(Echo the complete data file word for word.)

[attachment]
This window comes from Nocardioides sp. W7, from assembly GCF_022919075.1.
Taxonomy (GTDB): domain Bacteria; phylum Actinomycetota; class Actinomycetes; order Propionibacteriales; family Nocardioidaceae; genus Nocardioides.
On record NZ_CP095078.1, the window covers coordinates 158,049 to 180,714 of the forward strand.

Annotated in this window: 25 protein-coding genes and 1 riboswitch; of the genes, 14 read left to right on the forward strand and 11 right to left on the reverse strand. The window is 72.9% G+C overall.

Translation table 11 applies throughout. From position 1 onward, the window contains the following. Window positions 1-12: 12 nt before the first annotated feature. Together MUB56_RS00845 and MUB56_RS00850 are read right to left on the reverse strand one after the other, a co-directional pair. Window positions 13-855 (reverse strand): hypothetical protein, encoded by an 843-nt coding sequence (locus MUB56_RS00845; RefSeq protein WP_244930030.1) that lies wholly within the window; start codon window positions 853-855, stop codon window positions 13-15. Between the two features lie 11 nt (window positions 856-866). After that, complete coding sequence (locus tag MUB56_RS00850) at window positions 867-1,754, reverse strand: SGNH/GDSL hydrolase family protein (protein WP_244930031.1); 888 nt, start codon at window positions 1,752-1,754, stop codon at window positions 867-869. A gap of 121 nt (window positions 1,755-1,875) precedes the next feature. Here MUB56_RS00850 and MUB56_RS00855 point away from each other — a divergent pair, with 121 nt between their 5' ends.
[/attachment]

This window comes from Nocardioides sp. W7, from assembly GCF_022919075.1.
Taxonomy (GTDB): domain Bacteria; phylum Actinomycetota; class Actinomycetes; order Propionibacteriales; family Nocardioidaceae; genus Nocardioides.
On record NZ_CP095078.1, the window covers coordinates 158,049 to 180,714 of the forward strand.

Annotated in this window: 25 protein-coding genes and 1 riboswitch; of the genes, 14 read left to right on the forward strand and 11 right to left on the reverse strand. The window is 72.9% G+C overall.

Translation table 11 applies throughout. From position 1 onward, the window contains the following. Window positions 1-12: 12 nt before the first annotated feature. Together MUB56_RS00845 and MUB56_RS00850 are read right to left on the reverse strand one after the other, a co-directional pair. Window positions 13-855 (reverse strand): hypothetical protein, encoded by an 843-nt coding sequence (locus MUB56_RS00845; RefSeq protein WP_244930030.1) that lies wholly within the window; start codon window positions 853-855, stop codon window positions 13-15. Between the two features lie 11 nt (window positions 856-866). After that, complete coding sequence (locus tag MUB56_RS00850) at window positions 867-1,754, reverse strand: SGNH/GDSL hydrolase family protein (protein WP_244930031.1); 888 nt, start codon at window positions 1,752-1,754, stop codon at window positions 867-869. A gap of 121 nt (window positions 1,755-1,875) precedes the next feature. Here MUB56_RS00850 and MUB56_RS00855 point away from each other — a divergent pair, with 121 nt between their 5' ends.